Governments in Australia, France, Georgia, and Massachusetts, are considering or have passed legislation that extends unemployment insurance to independent contractors. Others allow recipients to continue to receive benefits if they are working part-time or starting a business. Governments from Germany to Nebraska to Minneapolis are changing zoning laws to encourage denser and cheaper housing. Making benefits portable—that is, attached to individuals, rather than workplaces—is another option. New York State’s Black Car Fund provides workers’ compensation, paid for by a fare surcharge, for livery and ride-share drivers. These are just some of the many ideas that countries and states are experimenting with; we cite them to illustrate that there are many different options to learn from. The role of government is to identify the best ideas, test them, and then expand (or discard) them.
There can be no inclusive growth without economic growth. That means productivity has to grow, too—as it did strongly after the war, but weakly of late in most advanced economies. There are proven “catch up” approaches, such as cutting red tape that impedes business formation (and dissolution) and liberalizing labor markets. The other way to boost productivity is to “push the frontier” of innovation and technology; this requires supportive regulation. The evidence is clear that industries in which competition is robust see higher productivity growth. In addition to enforcing antitrust law, then, governments need to reconsider policies that suppress competition, such as subsidies that favor incumbents or licensing requirements that keep out new entrants.
The recent history of Sweden shows the benefits of strong pro-competition policy. In the early 1990s, slow-growing Sweden faced an economic crisis. So it deregulated product markets; broke up cartels; opened the economy to foreign investment; and encouraged entrepreneurship. And it worked. From 1995 to 2011, Sweden recorded the highest productivity growth among all developed countries; economic growth accelerated, and private-sector employment and individual incomes grew strongly.
Finally, postwar governments invested in people by broadening access to health care. Today, too, investing in health is an investment in growth, with an estimated return of $2 to $4 for every dollar spent. In advanced economies, the economic benefit comes from the possibility of creating a longer, healthier middle age: Think of 65 as the new 55. Beyond the obvious benefits to individuals, this would allow more people to work longer and more productively. In the United States alone, delayed retirement could add 675 million work hours per week. That is important in the context of slow labor force growth.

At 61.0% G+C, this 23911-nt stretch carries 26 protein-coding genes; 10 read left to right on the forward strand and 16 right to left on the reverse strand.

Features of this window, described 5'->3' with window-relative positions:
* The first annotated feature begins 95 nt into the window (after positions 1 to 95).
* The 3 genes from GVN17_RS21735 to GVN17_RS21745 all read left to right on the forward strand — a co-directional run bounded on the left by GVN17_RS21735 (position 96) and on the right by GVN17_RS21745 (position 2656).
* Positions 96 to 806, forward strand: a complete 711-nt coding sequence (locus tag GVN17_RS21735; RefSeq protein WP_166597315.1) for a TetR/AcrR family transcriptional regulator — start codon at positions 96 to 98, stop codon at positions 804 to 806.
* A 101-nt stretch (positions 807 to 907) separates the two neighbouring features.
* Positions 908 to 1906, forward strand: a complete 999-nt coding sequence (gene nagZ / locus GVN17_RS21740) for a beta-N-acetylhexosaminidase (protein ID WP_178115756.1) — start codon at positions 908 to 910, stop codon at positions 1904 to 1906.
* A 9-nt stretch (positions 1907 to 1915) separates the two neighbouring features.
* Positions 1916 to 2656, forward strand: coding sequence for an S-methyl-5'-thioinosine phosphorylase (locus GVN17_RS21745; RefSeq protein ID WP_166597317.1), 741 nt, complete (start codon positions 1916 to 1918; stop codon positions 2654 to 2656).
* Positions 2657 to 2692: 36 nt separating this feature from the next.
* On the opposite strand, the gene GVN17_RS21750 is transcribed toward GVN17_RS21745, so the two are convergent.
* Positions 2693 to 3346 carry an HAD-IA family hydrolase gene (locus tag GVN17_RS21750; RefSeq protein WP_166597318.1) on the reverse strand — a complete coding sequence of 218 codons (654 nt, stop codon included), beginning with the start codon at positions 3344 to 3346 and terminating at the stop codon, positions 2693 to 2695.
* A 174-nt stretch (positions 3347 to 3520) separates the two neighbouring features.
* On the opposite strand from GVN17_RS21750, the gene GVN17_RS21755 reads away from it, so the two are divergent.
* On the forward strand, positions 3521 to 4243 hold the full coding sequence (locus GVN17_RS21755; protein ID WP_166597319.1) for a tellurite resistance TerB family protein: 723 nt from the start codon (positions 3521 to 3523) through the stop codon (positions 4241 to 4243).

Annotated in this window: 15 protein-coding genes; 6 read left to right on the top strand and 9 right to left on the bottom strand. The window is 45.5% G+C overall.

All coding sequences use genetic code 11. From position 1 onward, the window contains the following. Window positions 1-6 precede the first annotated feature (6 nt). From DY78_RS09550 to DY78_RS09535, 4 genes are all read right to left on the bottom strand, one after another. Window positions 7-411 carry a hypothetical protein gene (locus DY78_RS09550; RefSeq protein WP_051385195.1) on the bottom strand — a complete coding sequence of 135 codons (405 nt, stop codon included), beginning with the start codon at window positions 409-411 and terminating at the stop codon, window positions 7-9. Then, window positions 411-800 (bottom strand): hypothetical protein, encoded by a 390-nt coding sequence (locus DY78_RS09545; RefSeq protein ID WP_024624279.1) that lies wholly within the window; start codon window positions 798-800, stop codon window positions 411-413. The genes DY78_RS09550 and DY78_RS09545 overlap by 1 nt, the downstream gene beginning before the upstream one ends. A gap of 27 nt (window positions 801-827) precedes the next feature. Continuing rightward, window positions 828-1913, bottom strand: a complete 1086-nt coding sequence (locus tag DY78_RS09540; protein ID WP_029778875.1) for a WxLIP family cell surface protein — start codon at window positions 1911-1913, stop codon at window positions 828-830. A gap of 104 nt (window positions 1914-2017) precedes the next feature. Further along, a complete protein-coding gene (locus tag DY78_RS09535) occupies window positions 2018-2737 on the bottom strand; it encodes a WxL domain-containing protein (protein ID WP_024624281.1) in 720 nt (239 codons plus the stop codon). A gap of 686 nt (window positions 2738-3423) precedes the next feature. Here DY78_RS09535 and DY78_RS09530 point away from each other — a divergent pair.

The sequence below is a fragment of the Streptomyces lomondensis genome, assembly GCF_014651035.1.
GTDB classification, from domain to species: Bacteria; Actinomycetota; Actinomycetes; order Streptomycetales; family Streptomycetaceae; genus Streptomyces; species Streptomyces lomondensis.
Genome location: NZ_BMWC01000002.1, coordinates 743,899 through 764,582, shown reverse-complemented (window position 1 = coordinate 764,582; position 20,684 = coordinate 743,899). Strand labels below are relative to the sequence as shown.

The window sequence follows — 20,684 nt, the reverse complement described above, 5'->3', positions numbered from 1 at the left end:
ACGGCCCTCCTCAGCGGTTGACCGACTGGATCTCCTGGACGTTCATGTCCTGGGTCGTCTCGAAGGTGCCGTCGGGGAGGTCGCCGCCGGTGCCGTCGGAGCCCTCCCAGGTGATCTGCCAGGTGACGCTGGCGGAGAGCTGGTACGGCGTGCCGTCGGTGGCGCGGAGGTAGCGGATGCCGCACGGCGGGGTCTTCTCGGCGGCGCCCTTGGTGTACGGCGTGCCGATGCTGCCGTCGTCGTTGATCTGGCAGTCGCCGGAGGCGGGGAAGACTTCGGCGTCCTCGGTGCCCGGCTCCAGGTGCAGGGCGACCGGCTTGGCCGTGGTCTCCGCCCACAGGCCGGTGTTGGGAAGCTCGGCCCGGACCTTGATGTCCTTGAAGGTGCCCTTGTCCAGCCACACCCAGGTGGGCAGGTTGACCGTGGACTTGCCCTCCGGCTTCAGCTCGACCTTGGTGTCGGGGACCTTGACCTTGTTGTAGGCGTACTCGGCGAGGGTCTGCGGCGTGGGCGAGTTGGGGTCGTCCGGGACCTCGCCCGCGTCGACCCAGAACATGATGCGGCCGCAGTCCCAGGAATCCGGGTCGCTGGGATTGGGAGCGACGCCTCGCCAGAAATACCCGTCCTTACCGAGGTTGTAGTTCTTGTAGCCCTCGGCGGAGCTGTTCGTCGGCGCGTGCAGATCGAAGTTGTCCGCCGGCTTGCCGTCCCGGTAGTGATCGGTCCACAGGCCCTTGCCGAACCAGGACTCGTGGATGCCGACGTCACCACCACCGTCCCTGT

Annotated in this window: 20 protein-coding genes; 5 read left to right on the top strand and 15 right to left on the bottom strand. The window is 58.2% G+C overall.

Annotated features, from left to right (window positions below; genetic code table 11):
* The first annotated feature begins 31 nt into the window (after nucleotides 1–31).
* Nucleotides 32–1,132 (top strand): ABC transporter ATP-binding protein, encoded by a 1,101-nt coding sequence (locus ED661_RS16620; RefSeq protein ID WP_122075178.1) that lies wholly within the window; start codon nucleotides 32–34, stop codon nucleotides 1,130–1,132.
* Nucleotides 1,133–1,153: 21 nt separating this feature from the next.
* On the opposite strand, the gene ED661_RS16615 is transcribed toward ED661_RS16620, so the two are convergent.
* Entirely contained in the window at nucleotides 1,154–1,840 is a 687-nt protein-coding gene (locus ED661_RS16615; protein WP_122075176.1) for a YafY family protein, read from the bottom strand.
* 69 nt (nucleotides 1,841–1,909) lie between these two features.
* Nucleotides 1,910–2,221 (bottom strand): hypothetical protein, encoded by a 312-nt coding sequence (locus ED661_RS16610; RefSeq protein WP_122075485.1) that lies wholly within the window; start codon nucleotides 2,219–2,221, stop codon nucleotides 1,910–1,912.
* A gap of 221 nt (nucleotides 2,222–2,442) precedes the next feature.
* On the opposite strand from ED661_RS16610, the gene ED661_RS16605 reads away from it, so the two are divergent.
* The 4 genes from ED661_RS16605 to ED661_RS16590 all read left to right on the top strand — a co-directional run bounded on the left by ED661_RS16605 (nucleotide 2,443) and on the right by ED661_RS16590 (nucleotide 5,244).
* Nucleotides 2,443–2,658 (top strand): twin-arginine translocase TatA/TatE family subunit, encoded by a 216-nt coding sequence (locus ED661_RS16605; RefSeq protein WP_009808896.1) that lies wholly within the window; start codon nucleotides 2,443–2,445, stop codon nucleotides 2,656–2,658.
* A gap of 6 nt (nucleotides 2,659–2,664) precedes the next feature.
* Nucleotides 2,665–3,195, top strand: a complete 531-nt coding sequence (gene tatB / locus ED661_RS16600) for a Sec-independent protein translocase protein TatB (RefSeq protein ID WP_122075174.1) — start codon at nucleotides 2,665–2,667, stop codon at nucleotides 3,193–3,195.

Interventions that provide the most benefit at low cost include smoking cessation, weight management, road safety, lower back pain management, and the use of antihypertensives and statins. Expensive? Maybe not. The McKinsey Global Institute estimates that improving “health care delivery efficiency could more than pay for the additional spending required.” The COVID-19 crisis has shown the direct connection between health and the economy and provides an important moment to reset priorities.
Next: Reimagining the social contract between the private and public sectors
More opinion in Fortune:
- How zoning laws exclude Black families from areas of economic opportunity
- Nikki Haley and former Walmart U.S. president Bill Simon: The coronavirus makes the case for bringing manufacturing back to America
- Why brands should use TikTok—even if it’s at risk of being banned
- The Goya boycott isn’t an example of cancel culture—it’s the free market at work
- Why unions are crucial to empowering Black workers